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Safe Start Promising Approaches. Lynne F. Katz, Ed.D—Linda Ray Center, University of Miami Kristen Kracke, MSW—Office of Justice and Delinquency Prevention (OJJDP) James Lewis, III, Ph.D—National Center for Children Exposed to Violence (NCCEV), Yale University

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Safe start promising approaches
Safe Start Promising Approaches

Lynne F. Katz, Ed.D—Linda Ray Center, University of Miami

Kristen Kracke, MSW—Office of Justice and Delinquency Prevention (OJJDP)

James Lewis, III, Ph.D—National Center for Children Exposed to Violence (NCCEV), Yale University

National Training InstituteDecember 1-3, 2006

Albuquerque, NM


Safe start initiative
Safe Start Initiative

Purpose of the Safe Start Initiative is to prevent and reduce the impact of family and community violence on children and their families.


Safe start vision
Safe Start Vision

  • Create a comprehensive service delivery system that improves the access to, delivery of and quality of services for young children at high risk of exposure to violence or who have already been exposed to violence.

  • Identify children and families at any point of entry into the system.


Safe start definition of exposure to violence
Safe Start Definition of Exposure to Violence

Being a direct victim of abuse, neglect, or maltreatment or a witness to domestic violence or other violent crime in the community.


Guiding principles
Guiding Principles

  • Balanceinnovation of practice withefficacyof interventions

  • Increaseawarenessand identification of children exposed to violence

  • Plan for safety of adult victim AND child in all systems/entry points


Guiding principles1
Guiding Principles

  • Develop and support systems that provide developmentally appropriate, specialized, and evidence based interventions

  • Use anecologicalapproach—children’s risk and resiliency children in the context of family and community


National safe start initiative framework
National Safe Start Initiative Framework

Sphere of Influence and Support


Components
Components

  • Practice innovation

  • Research

  • Evaluation

  • Training and technical assistance

  • Information and resource development


Demonstration sites phase i
Demonstration Sites: Phase I

Practice Innovation Component

Baltimore, MD Pueblo of Zuni, NM

Bridgeport, CT* Rochester, NY*

Chatham County, NC San Francisco, CA*Chicago, IL* Sitka Tribe of Alaska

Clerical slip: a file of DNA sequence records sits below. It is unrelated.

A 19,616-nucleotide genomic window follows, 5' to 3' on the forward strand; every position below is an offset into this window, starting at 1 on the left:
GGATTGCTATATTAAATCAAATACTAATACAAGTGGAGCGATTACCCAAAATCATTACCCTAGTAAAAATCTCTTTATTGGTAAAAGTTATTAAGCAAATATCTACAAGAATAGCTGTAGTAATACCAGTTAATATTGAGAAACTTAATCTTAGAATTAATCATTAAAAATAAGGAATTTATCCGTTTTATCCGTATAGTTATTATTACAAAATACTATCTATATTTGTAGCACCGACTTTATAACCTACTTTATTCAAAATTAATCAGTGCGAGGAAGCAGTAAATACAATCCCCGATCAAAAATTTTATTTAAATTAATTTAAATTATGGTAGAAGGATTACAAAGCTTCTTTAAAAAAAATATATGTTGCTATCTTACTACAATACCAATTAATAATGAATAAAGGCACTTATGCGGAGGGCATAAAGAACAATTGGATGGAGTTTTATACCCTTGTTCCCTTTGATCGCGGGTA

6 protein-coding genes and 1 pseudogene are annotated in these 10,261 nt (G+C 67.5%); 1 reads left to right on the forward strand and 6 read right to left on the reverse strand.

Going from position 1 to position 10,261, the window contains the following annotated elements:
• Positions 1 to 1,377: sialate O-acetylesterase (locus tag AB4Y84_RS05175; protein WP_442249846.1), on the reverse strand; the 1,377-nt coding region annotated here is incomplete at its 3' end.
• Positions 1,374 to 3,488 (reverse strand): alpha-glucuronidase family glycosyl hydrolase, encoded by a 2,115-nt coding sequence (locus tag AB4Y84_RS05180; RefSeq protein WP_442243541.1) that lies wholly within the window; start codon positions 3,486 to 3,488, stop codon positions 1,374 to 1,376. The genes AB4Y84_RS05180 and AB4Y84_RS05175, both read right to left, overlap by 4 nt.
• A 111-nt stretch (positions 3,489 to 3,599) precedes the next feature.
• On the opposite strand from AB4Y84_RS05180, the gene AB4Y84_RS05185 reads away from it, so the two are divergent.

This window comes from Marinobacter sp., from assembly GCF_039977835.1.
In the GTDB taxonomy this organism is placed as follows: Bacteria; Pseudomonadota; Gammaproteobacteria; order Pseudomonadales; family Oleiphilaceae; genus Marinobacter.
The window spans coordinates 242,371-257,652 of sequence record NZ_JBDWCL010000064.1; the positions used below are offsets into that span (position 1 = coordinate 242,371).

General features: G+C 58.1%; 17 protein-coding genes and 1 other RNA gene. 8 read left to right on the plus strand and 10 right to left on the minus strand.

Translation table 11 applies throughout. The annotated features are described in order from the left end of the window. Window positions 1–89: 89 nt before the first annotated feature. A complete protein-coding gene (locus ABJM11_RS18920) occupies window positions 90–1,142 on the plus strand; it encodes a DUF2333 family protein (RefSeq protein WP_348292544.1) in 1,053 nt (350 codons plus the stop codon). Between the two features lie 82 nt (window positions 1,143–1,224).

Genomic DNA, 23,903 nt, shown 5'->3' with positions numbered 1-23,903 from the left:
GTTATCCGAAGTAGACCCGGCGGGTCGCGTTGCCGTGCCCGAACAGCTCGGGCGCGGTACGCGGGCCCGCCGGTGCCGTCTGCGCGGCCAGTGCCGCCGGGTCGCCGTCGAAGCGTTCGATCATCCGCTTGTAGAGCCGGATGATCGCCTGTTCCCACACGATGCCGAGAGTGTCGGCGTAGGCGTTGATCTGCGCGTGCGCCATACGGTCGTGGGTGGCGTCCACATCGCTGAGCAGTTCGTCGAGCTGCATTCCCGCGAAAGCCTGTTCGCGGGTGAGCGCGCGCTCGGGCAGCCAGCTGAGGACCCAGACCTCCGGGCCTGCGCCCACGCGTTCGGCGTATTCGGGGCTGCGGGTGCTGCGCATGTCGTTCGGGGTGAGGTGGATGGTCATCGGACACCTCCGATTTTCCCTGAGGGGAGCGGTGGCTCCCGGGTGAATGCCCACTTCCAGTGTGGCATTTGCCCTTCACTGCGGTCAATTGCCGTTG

Pinellas County, FL* Spokane, WA*

Pueblo of Zuni, NM Washington Co., ME


Promising approaches sites phase ii
Promising Approaches Sites: Phase II

  • Chelsea, MA Toledo, OH

  • Dallas, TX San Mateo, CA

  • Dayton, OH San Diego, CA

  • Erie, PA Bronx, NY

  • Portland, OR Providence, RI

  • Oakland, CA Pompano, FL

  • Miami, FL New York City, NY

  • Kalamazoo, MI


Information resource development training and technical assistance
Information, Resource Development, Training and Technical Assistance

National Center on Children Exposed to Violence

Dr. James Lewis

www.nccev.org

1-877-49-NCCEV

The Safe Start Center

Elena Cohen

www.safestartcenter.org

1-800-865-0965


Association for the Study and Development of Community AssistanceDemonstration Sites Evaluation DesignCross-site Outcome Process Evaluation Case Studies 6 Local Child-Level Outcome Studies—”Tier II” StudiesRAND CorporationPilot Site Evaluation DesignQuasi-Experimental Comparison Study Process Evaluation Training Component Evaluation

Evaluation


Research
Research Assistance

University of New Hampshire

  • National Study on Children Exposed to Violence

    Randomized Telephone Survey on Incidence and Prevalence


Phase i demonstration sites strategies and practices
Phase I: Demonstration Sites AssistanceStrategies and Practices

  • Increased identification of children exposed to violence and capacity to document these children to get real estimates on the prevalence—dispatch and police reports, 211, and hotlines

  • Acute Response—Commitment to “Respond at least as fast as a tow truck”

  • Increased Awareness of both professionals and public—two nationally award-winning PSA’s

  • Increased service pathways and collaboration

  • Created multiple point of entry

  • Modified infrastructure of local service delivery systems by creating centralized access and by developing partnerships that expedited linkages

  • Changes in Policy and Procedures—MOUs, New Protocols for CPS/DV

  • Improved existing mental health services by funding specialized training


Phase i strategies and practices cont
Phase I—Strategies and Practices (Cont) Assistance

  • Ambassador Kits (volunteers trained to deliver key messages), Briefcases, “Flip” Books for getting the word out

  • Increased Community Capacity to Respond to CEV through Training and Cross-Training, incl. Training Matrix and “Incubator” Model


Phase i strategies and practices cont1
Phase I—Strategies and Practices (Cont) Assistance

  • Increased awareness of both professionals and public—two nationally award-winning PSA’s

  • Increased service pathways and collaboration

  • Changes in Policy and Procedures—MOUs, New Protocols for CPS/DV


Phase i strategies and practices cont2